The principle of gender equality is one that has taken root in many nations around the world. In a 2015 survey of 38 nations, majorities in all but one country (Burkina Faso) said it is somewhat or very important that women have the same rights as men in their society. And a median of 65% worldwide said these equal rights are very important.
This sentiment was strongest in North America, Europe and Latin America. In 2015, roughly nine-in-ten or more in the U.S. (91%) and Canada (94%) said gender equality was very important. A median of 86% in Europe and 80% in Latin America held the same view.
Within the Asia-Pacific region, Australia stood out in the survey, with roughly nine-in-ten saying women’s rights are very important. The next highest percentage in the region was in India, where 71% agreed.
Only about half of those in Africa (a median of 50%) and the Middle East (a median of 48%) said equal rights for women are particularly important. People in Burkina Faso (31%) and Senegal (39%) placed the least importance on gender equality. In fact, roughly a quarter in each country said it is not important at all that women have the same rights as men.
Overall, support for gender equality was higher among women, those with more education (at least a secondary education in emerging and developing nations and at least a postsecondary education in advanced nations) and, in Europe and the U.S., those on the left of the ideological spectrum.
In 24 of the 38 countries surveyed in 2015, women were more likely than men to say that gender equality is highly important. In many cases, the gender gap was substantial. For example, there was a 25-percentage-point gap in Tanzania, where 73% of women placed a strong importance on gender equality, compared with 48% of men. Pakistan, Uganda and Senegal also had gender gaps of more than 20 points on this issue.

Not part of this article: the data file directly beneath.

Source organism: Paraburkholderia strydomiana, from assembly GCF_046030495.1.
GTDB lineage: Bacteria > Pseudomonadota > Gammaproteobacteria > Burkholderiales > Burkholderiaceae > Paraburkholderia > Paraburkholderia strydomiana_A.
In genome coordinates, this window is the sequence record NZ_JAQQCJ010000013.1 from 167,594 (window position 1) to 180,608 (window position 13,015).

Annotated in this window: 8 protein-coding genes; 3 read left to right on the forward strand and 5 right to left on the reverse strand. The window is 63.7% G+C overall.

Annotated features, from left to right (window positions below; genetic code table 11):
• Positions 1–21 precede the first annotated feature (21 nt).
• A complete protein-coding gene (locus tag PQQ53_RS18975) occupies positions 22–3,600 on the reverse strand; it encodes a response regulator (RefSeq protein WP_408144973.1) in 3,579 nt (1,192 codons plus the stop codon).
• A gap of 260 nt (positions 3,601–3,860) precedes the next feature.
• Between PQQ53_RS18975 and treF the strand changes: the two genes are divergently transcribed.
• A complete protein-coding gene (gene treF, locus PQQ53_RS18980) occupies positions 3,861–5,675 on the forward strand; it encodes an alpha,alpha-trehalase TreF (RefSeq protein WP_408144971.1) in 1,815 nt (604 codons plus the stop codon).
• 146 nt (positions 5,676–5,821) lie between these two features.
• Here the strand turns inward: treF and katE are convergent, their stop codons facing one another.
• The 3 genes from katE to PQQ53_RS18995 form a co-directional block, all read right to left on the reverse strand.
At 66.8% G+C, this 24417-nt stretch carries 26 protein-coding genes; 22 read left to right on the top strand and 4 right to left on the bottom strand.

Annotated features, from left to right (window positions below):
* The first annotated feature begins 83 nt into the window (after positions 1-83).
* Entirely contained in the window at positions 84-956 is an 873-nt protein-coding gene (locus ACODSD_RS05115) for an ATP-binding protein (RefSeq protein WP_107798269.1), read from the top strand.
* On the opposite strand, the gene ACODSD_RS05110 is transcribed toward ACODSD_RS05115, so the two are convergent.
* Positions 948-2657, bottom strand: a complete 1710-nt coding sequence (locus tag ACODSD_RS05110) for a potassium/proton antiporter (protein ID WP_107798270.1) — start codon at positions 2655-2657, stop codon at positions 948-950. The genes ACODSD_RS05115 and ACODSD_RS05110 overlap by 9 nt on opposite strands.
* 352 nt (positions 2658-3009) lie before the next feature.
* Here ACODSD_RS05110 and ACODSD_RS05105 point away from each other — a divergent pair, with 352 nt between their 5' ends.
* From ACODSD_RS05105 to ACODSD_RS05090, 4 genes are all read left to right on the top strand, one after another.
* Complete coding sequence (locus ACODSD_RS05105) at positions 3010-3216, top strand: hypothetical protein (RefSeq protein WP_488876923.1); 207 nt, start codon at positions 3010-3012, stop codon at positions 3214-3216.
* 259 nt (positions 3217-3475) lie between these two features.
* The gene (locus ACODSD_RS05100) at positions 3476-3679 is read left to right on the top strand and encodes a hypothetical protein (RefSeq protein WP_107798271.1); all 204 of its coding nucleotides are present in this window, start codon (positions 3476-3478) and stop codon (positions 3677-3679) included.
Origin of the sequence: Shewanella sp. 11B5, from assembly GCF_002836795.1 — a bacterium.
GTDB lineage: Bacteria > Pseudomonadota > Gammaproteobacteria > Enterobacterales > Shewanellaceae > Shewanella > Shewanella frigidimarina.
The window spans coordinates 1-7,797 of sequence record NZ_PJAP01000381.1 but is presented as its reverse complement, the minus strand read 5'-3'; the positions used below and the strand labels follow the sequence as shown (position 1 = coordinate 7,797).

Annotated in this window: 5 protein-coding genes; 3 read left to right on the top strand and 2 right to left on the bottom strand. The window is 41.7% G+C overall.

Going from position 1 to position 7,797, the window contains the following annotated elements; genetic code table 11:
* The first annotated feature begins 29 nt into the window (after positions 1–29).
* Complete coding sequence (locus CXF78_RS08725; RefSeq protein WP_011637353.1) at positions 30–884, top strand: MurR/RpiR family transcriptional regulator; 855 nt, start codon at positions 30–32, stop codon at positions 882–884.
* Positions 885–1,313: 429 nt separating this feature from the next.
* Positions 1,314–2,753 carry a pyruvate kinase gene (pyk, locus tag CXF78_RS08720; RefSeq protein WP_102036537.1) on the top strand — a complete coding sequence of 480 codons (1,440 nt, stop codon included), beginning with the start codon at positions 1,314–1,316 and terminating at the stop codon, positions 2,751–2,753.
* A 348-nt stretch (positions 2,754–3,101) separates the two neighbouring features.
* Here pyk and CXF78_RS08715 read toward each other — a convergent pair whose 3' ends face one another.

But in many of the countries where support for women’s rights was highest, there was no significant difference in the views of men and women. For example, 93% of women and 90% of men in the U.S. and Australia said it is very important that women have the same rights as men. And 94% of men and women in Canada held this view.
People with higher levels of education reported stronger support for women’s rights in 19 of the 38 nations surveyed. For instance, just under half of those with more education in Burkina Faso (46%) said gender equality is very important, compared with 29% of those with less education, a 17-percentage-point difference. Similarly large differences by education level were also found in Senegal and Ukraine, where those with more education were respectively 16 and 14 points more likely than those with less education to say gender equality is very important.
In the U.S. and Europe, those on the political left were significantly more likely than those on the right to say equal rights are very important. This ideological divide was largest in France: 91% of those on the left said gender equality is highly important, versus 76% of those on the right. Ideological differences were also notable in Poland (74% vs. 62%), Italy (87% vs. 77%) and the UK (95% vs. 89%). Similarly, in the U.S., liberals were more likely than conservatives to prioritize women’s rights (95% vs. 89%) despite the high level of public support overall.